Nathalie Charles, even in her mid-teens, felt unwelcome in her Baptist congregation, with its conservative views on immigration, gender and sexuality. So she left.
“I just don’t feel like that gelled with my view of what God is and what God can be,” said Charles, an 18-year-old of Haitian descent who identifies as queer and is now a freshman at Princeton University.
“It wasn’t a very loving or nurturing environment for someone’s faith.”
Across the second floor of the Shed, Open Call invites monumental remembrances of real and imagined communities molded by urban landscapes, diasporic identity, and grief. Equally playful and entrancing, a wide range of multimedia installations lights up an otherwise dim space, the collective hum of looping video works masking any silence. At first glance, the exhibition presents itself as slices of New York City itself. In spite of a steady stream of critiques denouncing the Shed’s artwashing of Hudson Yards to distract from its controversial financial backing, Open Call offers a glimpse...
PETERSBURG - Lush, wooded areas are often hard to come by in the middle of a city where houses and buildings are packed on top of each other. A Daoist group in Petersburg is hoping to turn the vacant woods next to Blandford Academy into a publicly enjoyable nature area, which will double as its future temple site.
Plans for the site include features like a meditation trail, a gazebo, picnic areas and a community garden space complete with edible and possibly medicinal plants for visitors to enjoy.
HANFORD, Calif. (KSEE) – According to the Hanford Police Department, felony charges of arson have been submitted to the Kings County District Attorney’s Office after surveillance video showed 37-year-old Maxine Montenegro sitting on the front steps of the Taoist Temple setting items of clothing on fire.
The fire that followed in May destroyed artifacts described as “irreplaceable.”
“We have surveillance cameras, so we were pretty much sure we knew what had happened,” said Arianne Wing, the president of the China Alley Preservation Society. “It’s hard for me to find...
HANFORD — The Taoist Temple Museum in the China Alley Historic District of Hanford was heavily damaged by fire Wednesday night, and on Thursday, the Hanford Fire Department was still putting out hot spots.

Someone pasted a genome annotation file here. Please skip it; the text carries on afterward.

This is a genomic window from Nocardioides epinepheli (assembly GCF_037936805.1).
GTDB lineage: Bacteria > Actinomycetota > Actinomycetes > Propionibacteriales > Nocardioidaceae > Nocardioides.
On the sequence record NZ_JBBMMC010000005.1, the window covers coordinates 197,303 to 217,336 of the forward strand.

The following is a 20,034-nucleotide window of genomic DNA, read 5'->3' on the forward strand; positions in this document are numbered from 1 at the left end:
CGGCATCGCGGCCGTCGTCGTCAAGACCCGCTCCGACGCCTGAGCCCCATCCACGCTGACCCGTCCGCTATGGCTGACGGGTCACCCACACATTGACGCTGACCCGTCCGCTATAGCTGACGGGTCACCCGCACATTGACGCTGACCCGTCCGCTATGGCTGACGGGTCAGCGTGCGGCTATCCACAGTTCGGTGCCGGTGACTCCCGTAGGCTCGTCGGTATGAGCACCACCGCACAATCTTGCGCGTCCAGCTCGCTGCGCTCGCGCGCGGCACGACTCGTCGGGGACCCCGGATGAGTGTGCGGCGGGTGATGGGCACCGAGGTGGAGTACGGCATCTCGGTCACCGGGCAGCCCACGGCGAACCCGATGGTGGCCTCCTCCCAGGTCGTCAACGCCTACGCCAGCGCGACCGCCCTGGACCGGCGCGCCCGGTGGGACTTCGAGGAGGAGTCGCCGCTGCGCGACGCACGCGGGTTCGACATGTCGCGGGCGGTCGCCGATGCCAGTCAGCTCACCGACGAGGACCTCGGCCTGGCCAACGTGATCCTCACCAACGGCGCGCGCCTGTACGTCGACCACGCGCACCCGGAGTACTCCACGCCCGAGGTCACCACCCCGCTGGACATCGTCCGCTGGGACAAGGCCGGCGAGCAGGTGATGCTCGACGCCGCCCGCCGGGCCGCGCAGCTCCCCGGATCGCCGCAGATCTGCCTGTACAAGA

The cause of the fire, which has left supporters of the well-known landmark reeling, has not been determined and the overall damage and losses are still being assessed. However, the stairway leading to the upstairs portion of the temple is gone.
There’s an old storefront in my hometown — a bright, pretty building that mixes brick walls and a terra cotta roof with ornate bluish-green tiles. It’s sandwiched into a block of Spanish-style storefronts across from one of the city’s oldest historic sites. For the first couple decades of my life, I walked right past it without really noticing. It wasn’t until I moved away, spent time in larger Chinatowns across the country, and even lived and studied in China that I realized what I was seeing: a glimpse of a part of my city’s history that my childhood history lessons left out.
Taiwanese people living in the United States face a dilemma when loved ones die. Many families worry that they might not be able to carry out proper rituals in their new homeland.
As a biracial Taiwanese-American archaeologist living in Idaho and studying in Taiwan, I am discovering the many faces of Taiwan’s blended cultural heritage drawn from the mix of peoples that have inhabited the island over millennia.
The Year of the Rat came alive in Mendocino last Thursday. Despite the gloomy overcast, local school children carrying signs, banners and rattles coursed down Main Street as the culmination of class lessons about Chinese culture.
A dragon led the procession, weaving its way toward the ocean. Right behind, the little ones led off the march in a formation complete with a colorful dragon head.
Passersby and visitors couldn’t help but smile. Older students followed behind. Parents walked among the children, herding them in the right direction. Teachers resolved last...
I was raised in a hippy household. We started our meals with a reading from the Tao Te Ching, the founding text of Taoism. I also had the more conventional experience of growing up obsessed with Star Wars. I loved the original film trilogy, and though I watched Return of the Jedi until the VHS tape broke, it’s the scenes with Yoda in Empire Strikes Back that ultimately resonated with me the most.
Yoda was the first experience I ever had with a taoist sage. He managed both the irreverence and wisdom that goes with living in harmony with the Tao. As an adult, I’ve... Read more about The Critical Angle: Is 'Star Wars' really about Taoism?